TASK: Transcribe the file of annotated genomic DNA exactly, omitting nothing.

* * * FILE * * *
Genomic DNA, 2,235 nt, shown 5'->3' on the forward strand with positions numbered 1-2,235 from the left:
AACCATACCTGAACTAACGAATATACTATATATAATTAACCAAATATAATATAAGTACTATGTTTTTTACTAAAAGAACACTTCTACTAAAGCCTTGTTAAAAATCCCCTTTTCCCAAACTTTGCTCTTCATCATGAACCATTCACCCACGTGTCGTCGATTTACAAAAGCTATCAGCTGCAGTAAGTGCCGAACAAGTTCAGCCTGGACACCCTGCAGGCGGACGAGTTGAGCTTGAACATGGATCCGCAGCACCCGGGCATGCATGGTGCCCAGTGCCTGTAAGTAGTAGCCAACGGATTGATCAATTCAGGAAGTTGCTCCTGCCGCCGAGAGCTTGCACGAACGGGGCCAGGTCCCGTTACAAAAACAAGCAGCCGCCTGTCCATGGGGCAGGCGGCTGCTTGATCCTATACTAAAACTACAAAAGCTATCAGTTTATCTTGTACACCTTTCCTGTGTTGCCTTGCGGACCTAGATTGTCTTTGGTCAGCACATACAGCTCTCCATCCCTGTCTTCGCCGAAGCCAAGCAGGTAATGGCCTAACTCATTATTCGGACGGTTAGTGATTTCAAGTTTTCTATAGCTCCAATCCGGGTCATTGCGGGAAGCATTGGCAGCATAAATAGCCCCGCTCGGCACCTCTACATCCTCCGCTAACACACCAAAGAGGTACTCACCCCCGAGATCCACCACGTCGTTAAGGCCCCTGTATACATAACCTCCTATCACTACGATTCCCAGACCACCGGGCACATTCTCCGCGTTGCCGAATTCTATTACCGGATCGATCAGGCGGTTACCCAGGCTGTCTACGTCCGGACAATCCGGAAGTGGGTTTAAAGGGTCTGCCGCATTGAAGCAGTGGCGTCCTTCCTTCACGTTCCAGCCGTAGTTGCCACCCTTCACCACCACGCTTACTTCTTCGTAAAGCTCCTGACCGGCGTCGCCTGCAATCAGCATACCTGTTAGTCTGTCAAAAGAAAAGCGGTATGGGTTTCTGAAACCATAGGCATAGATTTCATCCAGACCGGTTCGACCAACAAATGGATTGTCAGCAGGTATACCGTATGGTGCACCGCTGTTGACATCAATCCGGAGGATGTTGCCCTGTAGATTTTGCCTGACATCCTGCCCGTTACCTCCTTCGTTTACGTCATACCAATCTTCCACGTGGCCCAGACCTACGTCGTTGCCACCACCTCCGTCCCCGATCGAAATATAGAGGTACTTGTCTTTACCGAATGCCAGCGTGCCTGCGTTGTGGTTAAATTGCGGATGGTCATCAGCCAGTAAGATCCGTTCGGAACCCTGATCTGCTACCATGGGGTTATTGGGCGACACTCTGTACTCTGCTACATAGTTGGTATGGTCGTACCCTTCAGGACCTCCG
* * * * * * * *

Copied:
Genomic DNA, 2,235 nt, shown 5'->3' on the forward strand with positions numbered 1-2,235 from the left:
AACCATACCTGAACTAACGAATATACTATATATAATTAACCAAATATAATATAAGTACTATGTTTTTTACTAAAAGAACACTTCTACTAAAGCCTTGTTAAAAATCCCCTTTTCCCAAACTTTGCTCTTCATCATGAACCATTCACCCACGTGTCGTCGATTTACAAAAGCTATCAGCTGCAGTAAGTGCCGAACAAGTTCAGCCTGGACACCCTGCAGGCGGACGAGTTGAGCTTGAACATGGATCCGCAGCACCCGGGCATGCATGGTGCCCAGTGCCTGTAAGTAGTAGCCAACGGATTGATCAATTCAGGAAGTTGCTCCTGCCGCCGAGAGCTTGCACGAACGGGGCCAGGTCCCGTTACAAAAACAAGCAGCCGCCTGTCCATGGGGCAGGCGGCTGCTTGATCCTATACTAAAACTACAAAAGCTATCAGTTTATCTTGTACACCTTTCCTGTGTTGCCTTGCGGACCTAGATTGTCTTTGGTCAGCACATACAGCTCTCCATCCCTGTCTTCGCCGAAGCCAAGCAGGTAATGGCCTAACTCATTATTCGGACGGTTAGTGATTTCAAGTTTTCTATAGCTCCAATCCGGGTCATTGCGGGAAGCATTGGCAGCATAAATAGCCCCGCTCGGCACCTCTACATCCTCCGCTAACACACCAAAGAGGTACTCACCCCCGAGATCCACCACGTCGTTAAGGCCCCTGTATACATAACCTCCTATCACTACGATTCCCAGACCACCGGGCACATTCTCCGCGTTGCCGAATTCTATTACCGGATCGATCAGGCGGTTACCCAGGCTGTCTACGTCCGGACAATCCGGAAGTGGGTTTAAAGGGTCTGCCGCATTGAAGCAGTGGCGTCCTTCCTTCACGTTCCAGCCGTAGTTGCCACCCTTCACCACCACGCTTACTTCTTCGTAAAGCTCCTGACCGGCGTCGCCTGCAATCAGCATACCTGTTAGTCTGTCAAAAGAAAAGCGGTATGGGTTTCTGAAACCATAGGCATAGATTTCATCCAGACCGGTTCGACCAACAAATGGATTGTCAGCAGGTATACCGTATGGTGCACCGCTGTTGACATCAATCCGGAGGATGTTGCCCTGTAGATTTTGCCTGACATCCTGCCCGTTACCTCCTTCGTTTACGTCATACCAATCTTCCACGTGGCCCAGACCTACGTCGTTGCCACCACCTCCGTCCCCGATCGAAATATAGAGGTACTTGTCTTTACCGAATGCCAGCGTGCCTGCGTTGTGGTTAAATTGCGGATGGTCATCAGCCAGTAAGATCCGTTCGGAACCCTGATCTGCTACCATGGGGTTATTGGGCGACACTCTGTACTCTGCTACATAGTTGGTATGGTCGTACCCTTCAGGACCTCCG